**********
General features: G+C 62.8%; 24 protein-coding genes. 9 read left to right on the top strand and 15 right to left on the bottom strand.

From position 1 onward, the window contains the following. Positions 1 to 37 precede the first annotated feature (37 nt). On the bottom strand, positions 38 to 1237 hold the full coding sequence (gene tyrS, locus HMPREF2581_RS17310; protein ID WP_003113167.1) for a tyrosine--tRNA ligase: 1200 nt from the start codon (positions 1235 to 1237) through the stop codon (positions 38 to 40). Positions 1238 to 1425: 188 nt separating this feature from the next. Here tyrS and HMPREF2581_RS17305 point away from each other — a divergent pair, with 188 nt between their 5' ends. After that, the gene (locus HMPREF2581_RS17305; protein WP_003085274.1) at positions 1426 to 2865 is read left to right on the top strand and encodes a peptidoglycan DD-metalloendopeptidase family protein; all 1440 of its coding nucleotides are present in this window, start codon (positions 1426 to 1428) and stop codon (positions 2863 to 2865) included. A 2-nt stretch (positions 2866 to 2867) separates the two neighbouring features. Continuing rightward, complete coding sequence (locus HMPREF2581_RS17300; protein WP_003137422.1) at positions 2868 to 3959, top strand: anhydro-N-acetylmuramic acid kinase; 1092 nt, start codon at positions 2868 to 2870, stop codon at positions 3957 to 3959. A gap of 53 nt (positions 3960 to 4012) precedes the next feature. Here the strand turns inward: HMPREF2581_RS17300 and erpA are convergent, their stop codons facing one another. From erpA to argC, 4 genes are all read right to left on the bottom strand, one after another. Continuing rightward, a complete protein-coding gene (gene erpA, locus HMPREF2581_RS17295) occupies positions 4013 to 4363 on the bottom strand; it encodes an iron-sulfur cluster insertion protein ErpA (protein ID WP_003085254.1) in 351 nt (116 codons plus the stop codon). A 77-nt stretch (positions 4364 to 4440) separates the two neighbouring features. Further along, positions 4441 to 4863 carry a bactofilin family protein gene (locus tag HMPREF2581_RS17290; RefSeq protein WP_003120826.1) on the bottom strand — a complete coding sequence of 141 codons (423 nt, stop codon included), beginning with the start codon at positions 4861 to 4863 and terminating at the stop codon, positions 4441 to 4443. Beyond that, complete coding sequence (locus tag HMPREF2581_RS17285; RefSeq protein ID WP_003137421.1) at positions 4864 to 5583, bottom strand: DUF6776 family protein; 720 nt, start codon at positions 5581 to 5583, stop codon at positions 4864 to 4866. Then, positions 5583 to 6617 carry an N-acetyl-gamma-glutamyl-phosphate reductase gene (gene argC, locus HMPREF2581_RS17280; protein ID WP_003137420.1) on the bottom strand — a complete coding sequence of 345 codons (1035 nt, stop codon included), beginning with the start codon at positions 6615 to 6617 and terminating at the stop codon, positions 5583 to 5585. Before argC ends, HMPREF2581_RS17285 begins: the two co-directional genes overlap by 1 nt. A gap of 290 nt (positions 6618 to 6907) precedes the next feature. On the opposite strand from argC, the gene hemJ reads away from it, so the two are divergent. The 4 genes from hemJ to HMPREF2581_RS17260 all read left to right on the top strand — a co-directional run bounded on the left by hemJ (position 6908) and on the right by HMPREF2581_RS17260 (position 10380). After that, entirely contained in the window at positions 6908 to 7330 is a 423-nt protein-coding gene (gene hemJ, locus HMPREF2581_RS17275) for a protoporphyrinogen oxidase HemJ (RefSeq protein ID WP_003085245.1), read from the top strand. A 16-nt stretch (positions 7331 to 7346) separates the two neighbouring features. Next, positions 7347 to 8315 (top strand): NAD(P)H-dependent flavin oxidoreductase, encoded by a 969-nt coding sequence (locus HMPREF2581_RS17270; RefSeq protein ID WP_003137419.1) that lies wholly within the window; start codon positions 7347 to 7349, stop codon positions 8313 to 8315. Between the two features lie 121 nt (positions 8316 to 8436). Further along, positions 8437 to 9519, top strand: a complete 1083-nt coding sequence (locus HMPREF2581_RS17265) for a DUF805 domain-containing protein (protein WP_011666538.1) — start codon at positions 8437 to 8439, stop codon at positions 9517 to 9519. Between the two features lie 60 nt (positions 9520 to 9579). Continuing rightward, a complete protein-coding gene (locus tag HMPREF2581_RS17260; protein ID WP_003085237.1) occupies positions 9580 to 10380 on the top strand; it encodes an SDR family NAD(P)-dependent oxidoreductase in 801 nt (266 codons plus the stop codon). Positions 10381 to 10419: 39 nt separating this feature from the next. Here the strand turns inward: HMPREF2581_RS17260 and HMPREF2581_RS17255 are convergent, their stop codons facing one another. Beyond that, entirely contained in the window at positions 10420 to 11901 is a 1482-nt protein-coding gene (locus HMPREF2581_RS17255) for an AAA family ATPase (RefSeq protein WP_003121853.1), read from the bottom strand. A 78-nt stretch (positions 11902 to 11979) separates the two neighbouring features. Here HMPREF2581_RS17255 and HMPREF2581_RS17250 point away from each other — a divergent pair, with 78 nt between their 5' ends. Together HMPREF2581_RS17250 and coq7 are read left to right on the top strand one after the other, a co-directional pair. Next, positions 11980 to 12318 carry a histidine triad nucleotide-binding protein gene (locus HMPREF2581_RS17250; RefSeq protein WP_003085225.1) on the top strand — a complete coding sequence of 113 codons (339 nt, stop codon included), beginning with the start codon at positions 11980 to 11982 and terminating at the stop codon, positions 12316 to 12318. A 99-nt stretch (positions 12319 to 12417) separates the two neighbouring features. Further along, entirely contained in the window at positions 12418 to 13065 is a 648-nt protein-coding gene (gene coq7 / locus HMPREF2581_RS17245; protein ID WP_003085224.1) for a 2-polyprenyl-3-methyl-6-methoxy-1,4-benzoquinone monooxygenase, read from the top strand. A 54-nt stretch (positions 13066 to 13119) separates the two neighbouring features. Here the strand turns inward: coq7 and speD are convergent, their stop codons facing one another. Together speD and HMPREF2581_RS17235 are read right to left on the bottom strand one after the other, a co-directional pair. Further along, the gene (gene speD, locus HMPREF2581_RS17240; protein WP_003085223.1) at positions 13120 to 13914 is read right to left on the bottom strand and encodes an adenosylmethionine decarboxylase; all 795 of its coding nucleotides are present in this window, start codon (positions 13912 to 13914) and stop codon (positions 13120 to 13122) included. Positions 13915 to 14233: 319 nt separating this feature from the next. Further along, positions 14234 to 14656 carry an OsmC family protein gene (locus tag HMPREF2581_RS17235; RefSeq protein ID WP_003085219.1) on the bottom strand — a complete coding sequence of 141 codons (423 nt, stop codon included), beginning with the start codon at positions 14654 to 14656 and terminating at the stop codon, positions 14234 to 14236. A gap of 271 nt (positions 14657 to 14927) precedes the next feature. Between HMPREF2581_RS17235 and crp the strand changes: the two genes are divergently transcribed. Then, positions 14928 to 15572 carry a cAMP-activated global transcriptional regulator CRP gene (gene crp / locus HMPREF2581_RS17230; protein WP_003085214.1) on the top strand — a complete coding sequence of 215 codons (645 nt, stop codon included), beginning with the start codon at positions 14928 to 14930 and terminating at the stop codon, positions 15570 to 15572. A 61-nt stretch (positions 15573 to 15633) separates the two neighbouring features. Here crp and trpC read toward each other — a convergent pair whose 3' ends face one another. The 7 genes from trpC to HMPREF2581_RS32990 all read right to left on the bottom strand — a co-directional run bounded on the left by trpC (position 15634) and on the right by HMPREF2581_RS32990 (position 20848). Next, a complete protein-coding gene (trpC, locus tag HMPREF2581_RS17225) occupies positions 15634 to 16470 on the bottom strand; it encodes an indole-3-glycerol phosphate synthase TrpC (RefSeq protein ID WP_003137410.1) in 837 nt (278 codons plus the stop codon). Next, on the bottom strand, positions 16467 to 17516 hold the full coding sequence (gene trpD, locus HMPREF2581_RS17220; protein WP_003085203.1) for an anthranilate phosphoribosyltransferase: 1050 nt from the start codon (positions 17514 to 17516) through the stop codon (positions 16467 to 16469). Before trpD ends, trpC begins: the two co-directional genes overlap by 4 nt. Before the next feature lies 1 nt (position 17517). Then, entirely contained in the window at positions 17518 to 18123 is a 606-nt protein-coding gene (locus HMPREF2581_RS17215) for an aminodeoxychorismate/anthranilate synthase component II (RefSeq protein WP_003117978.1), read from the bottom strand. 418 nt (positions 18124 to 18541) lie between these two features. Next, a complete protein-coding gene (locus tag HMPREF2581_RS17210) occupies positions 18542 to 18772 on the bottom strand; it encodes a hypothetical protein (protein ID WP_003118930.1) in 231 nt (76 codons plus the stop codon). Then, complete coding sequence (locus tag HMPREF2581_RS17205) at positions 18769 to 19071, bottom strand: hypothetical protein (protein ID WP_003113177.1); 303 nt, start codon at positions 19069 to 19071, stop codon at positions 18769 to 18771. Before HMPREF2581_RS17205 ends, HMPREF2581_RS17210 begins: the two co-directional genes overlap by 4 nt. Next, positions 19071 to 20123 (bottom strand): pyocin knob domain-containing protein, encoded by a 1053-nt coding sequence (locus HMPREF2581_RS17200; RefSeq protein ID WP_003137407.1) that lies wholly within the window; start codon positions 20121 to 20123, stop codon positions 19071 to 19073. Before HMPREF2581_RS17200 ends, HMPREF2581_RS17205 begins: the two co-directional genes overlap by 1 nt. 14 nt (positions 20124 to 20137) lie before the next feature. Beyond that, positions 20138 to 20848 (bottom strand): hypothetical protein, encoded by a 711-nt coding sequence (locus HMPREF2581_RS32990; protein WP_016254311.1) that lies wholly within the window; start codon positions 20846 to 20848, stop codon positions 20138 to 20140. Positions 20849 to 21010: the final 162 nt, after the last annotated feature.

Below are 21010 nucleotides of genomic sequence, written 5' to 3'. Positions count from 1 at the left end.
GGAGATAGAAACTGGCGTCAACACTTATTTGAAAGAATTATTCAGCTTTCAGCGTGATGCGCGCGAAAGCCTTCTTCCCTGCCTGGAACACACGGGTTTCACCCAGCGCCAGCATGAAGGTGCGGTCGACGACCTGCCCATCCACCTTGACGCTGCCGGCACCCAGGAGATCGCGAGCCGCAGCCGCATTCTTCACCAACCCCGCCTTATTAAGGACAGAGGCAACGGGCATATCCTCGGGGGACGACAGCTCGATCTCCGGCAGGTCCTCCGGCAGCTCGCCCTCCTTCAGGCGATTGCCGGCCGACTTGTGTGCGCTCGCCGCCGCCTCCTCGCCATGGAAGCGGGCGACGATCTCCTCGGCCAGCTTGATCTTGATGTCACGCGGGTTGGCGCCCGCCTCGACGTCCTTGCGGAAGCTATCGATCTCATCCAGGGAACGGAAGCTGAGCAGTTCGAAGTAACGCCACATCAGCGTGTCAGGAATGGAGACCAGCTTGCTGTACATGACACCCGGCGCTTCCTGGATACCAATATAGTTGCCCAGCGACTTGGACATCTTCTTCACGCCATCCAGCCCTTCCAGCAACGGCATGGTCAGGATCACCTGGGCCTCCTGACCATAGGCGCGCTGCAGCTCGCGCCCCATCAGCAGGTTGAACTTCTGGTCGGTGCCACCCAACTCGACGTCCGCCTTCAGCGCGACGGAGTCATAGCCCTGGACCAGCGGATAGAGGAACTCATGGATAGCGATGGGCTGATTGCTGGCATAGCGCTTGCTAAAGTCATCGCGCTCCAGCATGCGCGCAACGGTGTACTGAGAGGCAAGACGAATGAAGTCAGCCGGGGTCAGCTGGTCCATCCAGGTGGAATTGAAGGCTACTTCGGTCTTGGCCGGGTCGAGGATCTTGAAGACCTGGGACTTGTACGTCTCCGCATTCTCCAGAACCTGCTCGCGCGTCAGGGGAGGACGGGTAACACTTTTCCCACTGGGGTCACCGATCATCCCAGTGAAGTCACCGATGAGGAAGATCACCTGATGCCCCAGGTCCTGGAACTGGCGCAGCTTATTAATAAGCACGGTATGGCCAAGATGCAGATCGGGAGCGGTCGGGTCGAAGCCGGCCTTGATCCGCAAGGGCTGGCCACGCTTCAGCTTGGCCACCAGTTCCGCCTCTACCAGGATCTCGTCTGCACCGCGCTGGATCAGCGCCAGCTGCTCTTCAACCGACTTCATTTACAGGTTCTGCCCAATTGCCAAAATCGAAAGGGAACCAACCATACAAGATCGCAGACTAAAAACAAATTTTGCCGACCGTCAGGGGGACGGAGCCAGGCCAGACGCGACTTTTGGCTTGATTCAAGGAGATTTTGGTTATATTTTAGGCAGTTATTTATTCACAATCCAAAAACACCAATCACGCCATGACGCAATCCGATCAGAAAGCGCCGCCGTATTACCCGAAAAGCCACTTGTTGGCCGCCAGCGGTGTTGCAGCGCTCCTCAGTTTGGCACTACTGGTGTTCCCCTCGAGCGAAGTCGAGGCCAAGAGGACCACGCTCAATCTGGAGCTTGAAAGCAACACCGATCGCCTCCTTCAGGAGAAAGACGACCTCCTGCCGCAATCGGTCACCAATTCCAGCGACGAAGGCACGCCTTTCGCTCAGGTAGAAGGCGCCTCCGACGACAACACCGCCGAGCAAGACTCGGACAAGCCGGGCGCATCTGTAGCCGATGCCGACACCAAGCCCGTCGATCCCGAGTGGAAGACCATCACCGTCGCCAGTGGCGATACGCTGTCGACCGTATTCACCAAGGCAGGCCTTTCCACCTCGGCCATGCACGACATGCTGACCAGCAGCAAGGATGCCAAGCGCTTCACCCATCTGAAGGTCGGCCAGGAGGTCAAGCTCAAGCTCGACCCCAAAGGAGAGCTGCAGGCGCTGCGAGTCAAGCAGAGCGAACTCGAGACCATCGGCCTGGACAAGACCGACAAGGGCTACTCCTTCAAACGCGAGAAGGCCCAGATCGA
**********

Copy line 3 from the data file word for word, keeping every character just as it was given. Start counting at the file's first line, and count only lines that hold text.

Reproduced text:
Below are 21010 nucleotides of genomic sequence, written 5' to 3'. Positions count from 1 at the left end.